More than two years ago, Das Keyboard launched a Kickstarter campaign for its 5Q cloud-connected keyboard. Today is the day it finally launches.
In that time, Das Keyboard opted to develop a whole “Q-series” line, which it describes as “a family of smart, cloud-connected keyboards that increase productivity by empowering users to stream information from the Internet directly to their Q-enabled keyboard.” The first two keyboards in the family are the 5Q and the X50Q.
For all intents and purposes, the two are quite similar. They both have thick aluminum top plates, for example, but the 5Q takes more of its design cues from DK’s older-style keyboards, and the X50Q inherits more of the gamer-focused X40 look (but without the zany top covers, although you can put one on if you want).
Both are full-size keyboards and are also available in DE, UK, and NO layouts. They both have RGB lighting via surface-mounted LEDs, and they offer removable wrist rests. They also both have three dedicated media buttons and a knob at their top right edge, although the look and shape of those items are quite different from one another.
The Q-series keyboards sport the Das Keyboard Gamma-Zulu switches, which are made Omron and look just like Logitech’s Romer-G switches. They have a similar feel to Romer-Gs–light and tactile–but have different specs. Barely. Gamma-Zulu and Romer-G Tactile switches actuate at 1.5mm, have an operating force of 45g, and a tactile force of 55g. The only discernible difference is that the Gamma-Zulu switches have a slightly deeper total travel of 3.5mm versus the Romer-G Tactile’s 3.2mm.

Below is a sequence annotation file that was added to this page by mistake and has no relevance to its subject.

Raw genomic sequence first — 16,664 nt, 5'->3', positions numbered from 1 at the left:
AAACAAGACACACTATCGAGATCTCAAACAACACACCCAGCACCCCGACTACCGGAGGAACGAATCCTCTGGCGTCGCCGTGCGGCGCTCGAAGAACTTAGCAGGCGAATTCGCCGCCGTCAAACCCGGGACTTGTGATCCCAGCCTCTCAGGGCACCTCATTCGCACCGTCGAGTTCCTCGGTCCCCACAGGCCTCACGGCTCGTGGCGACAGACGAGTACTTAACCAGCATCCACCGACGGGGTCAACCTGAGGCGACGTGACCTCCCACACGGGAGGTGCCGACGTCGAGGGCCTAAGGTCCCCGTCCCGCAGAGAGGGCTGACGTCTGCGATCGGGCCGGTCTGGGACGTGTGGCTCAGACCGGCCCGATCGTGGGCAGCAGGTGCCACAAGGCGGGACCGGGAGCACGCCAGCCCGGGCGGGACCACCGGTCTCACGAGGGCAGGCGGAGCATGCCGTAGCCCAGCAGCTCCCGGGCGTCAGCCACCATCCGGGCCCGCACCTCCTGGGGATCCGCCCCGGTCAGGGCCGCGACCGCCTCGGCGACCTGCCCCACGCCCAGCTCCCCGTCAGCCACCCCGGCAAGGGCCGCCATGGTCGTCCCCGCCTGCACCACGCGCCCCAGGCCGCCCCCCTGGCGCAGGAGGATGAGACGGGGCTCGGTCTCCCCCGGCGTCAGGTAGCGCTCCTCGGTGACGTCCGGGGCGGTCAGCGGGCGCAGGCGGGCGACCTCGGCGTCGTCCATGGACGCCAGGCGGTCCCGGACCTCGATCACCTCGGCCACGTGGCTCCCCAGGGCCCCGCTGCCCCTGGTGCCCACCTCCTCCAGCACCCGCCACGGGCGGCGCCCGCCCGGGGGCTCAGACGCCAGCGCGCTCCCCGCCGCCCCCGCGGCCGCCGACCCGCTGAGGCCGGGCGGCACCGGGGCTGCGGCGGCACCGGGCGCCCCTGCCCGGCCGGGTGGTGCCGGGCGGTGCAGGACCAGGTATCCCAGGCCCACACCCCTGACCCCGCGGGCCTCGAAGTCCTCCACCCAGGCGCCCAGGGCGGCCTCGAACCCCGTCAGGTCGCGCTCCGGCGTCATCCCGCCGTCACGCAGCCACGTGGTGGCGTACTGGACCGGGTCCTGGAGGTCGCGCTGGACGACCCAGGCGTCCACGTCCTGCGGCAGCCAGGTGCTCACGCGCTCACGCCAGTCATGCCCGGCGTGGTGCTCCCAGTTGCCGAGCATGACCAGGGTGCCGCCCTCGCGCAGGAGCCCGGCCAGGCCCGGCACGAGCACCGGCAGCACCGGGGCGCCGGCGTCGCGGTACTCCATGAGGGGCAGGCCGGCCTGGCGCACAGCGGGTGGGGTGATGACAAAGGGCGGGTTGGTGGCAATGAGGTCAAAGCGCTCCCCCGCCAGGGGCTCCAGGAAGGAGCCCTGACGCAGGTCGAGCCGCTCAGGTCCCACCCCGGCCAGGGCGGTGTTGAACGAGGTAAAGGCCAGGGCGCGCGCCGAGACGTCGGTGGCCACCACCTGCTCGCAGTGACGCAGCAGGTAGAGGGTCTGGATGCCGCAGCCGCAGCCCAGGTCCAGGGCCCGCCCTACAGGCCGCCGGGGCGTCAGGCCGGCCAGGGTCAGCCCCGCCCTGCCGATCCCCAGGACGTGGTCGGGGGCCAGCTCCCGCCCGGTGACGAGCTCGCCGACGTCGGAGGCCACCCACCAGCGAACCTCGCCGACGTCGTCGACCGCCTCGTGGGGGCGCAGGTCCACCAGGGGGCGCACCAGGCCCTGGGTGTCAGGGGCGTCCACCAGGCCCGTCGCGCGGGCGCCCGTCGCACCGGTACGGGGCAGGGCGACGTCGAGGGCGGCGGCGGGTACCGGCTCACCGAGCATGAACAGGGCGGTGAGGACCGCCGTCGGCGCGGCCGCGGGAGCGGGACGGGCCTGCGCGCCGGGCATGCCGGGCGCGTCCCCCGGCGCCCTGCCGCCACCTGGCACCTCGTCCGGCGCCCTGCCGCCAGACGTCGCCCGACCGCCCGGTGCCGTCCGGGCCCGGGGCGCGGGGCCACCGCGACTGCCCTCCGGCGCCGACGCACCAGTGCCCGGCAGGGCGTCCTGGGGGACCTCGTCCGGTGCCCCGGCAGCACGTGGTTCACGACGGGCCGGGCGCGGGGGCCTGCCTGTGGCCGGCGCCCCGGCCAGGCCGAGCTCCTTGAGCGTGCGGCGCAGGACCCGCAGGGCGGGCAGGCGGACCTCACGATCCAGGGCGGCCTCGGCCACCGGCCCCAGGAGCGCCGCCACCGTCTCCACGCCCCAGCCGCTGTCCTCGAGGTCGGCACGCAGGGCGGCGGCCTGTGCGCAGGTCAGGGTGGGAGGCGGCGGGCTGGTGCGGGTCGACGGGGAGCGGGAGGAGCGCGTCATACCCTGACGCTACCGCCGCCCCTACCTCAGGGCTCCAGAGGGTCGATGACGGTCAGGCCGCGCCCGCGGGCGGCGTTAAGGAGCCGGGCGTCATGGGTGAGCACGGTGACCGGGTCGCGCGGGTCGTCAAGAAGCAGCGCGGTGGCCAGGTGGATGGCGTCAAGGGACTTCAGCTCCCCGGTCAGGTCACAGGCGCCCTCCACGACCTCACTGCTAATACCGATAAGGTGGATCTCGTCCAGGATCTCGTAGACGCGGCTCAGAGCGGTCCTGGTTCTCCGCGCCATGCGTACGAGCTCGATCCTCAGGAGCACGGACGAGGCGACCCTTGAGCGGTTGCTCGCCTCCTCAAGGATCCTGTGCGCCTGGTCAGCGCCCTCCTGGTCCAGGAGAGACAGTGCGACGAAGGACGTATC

One oddity is that although the keycaps on both are made of black ABS plastic, the 5Q’s caps are doubleshot whereas the X50Q’s are lasered.
The knob, which DK calls the “Q button,” serves to activate the Das Keyboard Q software. This is the primary selling point of the Q-series (man, so many “Q” things). It enables you to program lighting as one normally would on such a keyboard, but there’s a lot more to it. Using IFTTT and Zapier, and other cloud APIs, you can code notifications to the lights on individual keys. If you’re adept at coding, you can make your own notifications using the REST API.
DK offered the following as examples of what you might use the notifications for:
- Tracking the status of projects, pending deadlines, and tasks over time
- Notifications when someone tweets or makes other social media posts
- Knowing when your favorite sports team has scored
- Receiving weather updates
- Tracking stock market activity
- When a Twitch streamer you follow goes online
- Email alerts
- eBay auction ending
- Twitter DMs
- Software build errors
- Ping rate (games)
- Respawn counter (games)
The idea is that you can stay on top of things like the above without having to open a web browser to do so. There’s a fancy Q software dashboard that collects all those items for you. The dashboard has a GUI of the keyboard, and when you mouse over a given key that has a notification, you can see more information about it.
These keyboards have not been without controversy. Early reviews from beta users and Kickstarter early birds have shown a general frustration with details of the design, the construction of the software, shipping, general QA, and more. MacOs and Linux support is delayed. There was also a kerfuffle over the openness of the software. Someone whipped up an open version and posted it on github, and Das Keyboard banned some forum users who posted it. The general outrage caused DK’s founder to unban the users and post an apology on the forums (login required, screencap below for convenience).
The Das Keyboard 5Q costs $249, and the Das Keyboard X50Q is $199 on the company’s own webstore. At press time the cost for the 5Q is the same on Amazon, but you can get the X50Q twenty bucks cheaper, at $179.
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